How To Setup A C Project With WSL2 And Visual Studio Code – A Short Overview

In this post, I will show you guys how I set up a C Compiler on my Windows 11 machine. Since as a tutor I will check completed tasks written in C, but I personally want to avoid a big Visual Studio solution for it, I will use the WSL2 on my machine to compile C and the Visual Studio Code IDE for debugging and code checks (also, IntelliSense).

What is WSL?

“Windows Subsystem for Linux” is a working UNIX environment on a Windows distribution. While WSL1 inherits a “kernel emulator”, WSL2 supports a full working linux kernel underlying, making WSL a performant Unix sandbox on Windows. At the end of this article there are some links for setup guidance.

I strongly recommend WSL2. It is way more performant in comparison and now common practice.

I strongly recommend installing Ubuntu, since it is the one of the most stable and user-friendly solutions as a WSL.

Prequisite: Windows 10 1909 (I guess. It’s availiable for quite some time now.)

I strongly recommend installing Windows Terminal (Preview) over the Microsoft Store.

What is Visual Studio Code?

Unlike Visual Studio, Visual Studio Code is a light-weight IDE with (AFAIK) no compiler solutions embedded or whatsoever. It can be used to compile almost any standard programming language, if that’s what the user wants.

In this case, I will use Visual Studio Code to compile and debug C Projects. Using the WSL for it will need one extra setup step, but thats fine by me.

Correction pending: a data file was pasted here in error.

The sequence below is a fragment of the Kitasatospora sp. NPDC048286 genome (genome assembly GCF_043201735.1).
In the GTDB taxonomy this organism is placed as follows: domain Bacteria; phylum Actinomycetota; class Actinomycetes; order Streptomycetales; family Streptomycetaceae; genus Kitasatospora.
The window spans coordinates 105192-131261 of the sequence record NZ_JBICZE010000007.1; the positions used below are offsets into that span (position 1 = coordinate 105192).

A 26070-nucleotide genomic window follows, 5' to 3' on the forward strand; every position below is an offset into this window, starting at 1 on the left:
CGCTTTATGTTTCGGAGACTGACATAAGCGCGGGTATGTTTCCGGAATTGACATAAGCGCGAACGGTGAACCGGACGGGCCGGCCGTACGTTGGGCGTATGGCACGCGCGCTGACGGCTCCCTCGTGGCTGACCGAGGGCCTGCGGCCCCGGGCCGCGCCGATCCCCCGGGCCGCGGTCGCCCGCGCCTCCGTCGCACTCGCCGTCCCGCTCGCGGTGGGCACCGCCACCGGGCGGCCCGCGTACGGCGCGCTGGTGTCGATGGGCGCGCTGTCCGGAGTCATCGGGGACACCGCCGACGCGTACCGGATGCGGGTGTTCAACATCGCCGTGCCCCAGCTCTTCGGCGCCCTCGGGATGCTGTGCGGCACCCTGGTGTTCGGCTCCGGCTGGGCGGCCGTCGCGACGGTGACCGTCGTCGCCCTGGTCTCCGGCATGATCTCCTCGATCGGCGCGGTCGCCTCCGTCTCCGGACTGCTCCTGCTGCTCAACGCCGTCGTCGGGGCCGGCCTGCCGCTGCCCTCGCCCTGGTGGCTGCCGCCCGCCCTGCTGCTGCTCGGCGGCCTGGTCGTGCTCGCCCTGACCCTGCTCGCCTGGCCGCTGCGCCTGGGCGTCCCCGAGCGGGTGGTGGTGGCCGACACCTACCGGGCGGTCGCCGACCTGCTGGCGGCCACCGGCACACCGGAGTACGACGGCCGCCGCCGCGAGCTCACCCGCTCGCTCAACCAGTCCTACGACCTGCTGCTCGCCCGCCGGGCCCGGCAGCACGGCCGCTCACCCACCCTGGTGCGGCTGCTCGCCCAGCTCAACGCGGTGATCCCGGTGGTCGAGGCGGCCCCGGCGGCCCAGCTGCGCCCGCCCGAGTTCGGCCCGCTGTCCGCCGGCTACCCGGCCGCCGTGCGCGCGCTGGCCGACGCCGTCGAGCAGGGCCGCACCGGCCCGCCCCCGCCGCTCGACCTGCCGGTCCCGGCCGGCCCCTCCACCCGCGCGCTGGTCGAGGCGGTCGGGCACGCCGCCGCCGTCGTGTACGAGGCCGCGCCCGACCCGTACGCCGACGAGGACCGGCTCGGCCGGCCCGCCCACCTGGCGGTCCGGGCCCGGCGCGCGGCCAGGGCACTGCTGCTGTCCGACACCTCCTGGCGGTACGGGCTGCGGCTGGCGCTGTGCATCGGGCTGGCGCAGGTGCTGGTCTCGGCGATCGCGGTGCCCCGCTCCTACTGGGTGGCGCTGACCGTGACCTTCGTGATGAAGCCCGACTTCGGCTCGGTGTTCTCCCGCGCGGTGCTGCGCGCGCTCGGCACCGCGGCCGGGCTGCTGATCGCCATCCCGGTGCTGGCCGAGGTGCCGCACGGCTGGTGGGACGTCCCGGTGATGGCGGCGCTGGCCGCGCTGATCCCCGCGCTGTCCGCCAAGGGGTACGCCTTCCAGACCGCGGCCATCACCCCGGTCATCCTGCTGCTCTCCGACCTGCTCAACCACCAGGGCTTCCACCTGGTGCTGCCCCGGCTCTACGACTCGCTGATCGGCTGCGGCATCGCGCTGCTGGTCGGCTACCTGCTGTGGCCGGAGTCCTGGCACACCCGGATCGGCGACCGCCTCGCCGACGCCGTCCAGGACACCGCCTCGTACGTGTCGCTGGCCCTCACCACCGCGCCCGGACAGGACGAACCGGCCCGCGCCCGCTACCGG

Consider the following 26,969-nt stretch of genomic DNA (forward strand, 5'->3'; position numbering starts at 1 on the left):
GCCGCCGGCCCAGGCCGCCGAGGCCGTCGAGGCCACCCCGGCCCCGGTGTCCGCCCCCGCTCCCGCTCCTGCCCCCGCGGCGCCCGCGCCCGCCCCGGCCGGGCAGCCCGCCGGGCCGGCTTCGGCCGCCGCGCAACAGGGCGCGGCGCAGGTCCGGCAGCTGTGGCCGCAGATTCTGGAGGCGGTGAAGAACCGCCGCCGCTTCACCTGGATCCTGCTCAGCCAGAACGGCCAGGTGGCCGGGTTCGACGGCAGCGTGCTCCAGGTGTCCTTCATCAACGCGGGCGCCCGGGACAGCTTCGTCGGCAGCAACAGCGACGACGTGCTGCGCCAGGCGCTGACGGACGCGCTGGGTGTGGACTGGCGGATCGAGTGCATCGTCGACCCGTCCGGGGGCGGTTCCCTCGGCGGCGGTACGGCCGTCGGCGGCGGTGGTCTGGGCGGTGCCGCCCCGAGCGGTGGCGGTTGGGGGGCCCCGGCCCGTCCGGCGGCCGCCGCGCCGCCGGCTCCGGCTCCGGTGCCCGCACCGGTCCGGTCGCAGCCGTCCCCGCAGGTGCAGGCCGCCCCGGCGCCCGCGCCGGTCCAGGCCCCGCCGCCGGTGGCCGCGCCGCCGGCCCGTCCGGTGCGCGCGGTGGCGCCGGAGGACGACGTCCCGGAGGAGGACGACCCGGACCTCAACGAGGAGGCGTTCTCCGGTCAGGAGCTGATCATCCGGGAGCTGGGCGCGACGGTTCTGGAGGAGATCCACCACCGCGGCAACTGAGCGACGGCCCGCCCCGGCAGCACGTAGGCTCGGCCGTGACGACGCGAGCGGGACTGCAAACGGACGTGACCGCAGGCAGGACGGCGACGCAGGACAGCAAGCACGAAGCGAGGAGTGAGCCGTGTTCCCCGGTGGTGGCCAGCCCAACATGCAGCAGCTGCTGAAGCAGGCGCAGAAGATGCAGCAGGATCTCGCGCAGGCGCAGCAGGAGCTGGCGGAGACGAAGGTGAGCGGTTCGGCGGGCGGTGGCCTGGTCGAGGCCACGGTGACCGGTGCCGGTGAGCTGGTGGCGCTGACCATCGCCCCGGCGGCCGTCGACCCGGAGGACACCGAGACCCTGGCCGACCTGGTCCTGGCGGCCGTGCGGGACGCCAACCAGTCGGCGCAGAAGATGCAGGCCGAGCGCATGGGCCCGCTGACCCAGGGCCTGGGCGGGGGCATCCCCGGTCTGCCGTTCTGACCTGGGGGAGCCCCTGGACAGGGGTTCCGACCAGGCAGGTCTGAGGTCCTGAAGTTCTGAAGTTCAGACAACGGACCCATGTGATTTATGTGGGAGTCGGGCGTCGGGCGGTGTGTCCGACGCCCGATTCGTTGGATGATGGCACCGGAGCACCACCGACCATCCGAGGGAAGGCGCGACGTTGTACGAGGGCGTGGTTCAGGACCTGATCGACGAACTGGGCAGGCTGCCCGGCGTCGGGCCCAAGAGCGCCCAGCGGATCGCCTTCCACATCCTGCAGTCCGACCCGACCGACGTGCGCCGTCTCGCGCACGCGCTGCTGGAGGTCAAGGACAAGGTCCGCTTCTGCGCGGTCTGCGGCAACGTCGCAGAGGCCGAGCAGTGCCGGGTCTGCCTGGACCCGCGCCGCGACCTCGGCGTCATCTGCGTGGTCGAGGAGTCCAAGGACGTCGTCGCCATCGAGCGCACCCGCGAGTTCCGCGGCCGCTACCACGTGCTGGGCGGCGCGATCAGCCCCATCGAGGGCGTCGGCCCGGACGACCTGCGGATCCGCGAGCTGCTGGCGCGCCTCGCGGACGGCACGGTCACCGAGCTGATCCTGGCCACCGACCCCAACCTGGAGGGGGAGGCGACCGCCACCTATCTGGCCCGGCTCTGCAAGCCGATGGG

In Visual Studio Code, there are Extensions installable via Ctrl+Shift+X. Choose the WSL Extension. What it does is to set up an instance of VSCode inside of the WSL of your choice.

The best feature about VSCode is IntelliSense. The auto-completion for coding. No need to look up the functionalities in some sort of documentation. This is by far the best feature. Otherwise, Sublime Text 4 is also highly customizable.

I need a compiler!

Yes, that’s what the WSL2 is for. Open your Ubuntu distribution (either in shell, in VSCode terminal or in Windows Terminal preview) and type in the following:

sudo apt install g++ gdb

And there you have it! That’s your working compiler now! Set up the VSCode configuration for a C Project, and then, you should be ready to go.

Keep in mind, that this is a short-term introduction. For any questions, please feel free to contact me by commenting on this blog page or sending a pm.
Thanks and stay safe!


Most important one:


  • Benjamin Coban

    Hi there, Benjamin here! Interested in theoretical computer science, DevOps and being a tiny gem of musical expression with caffine addiction, I try to reach the public with posts about theory, applications and their interaction. Feel free to stop by and start a discussion! 🙂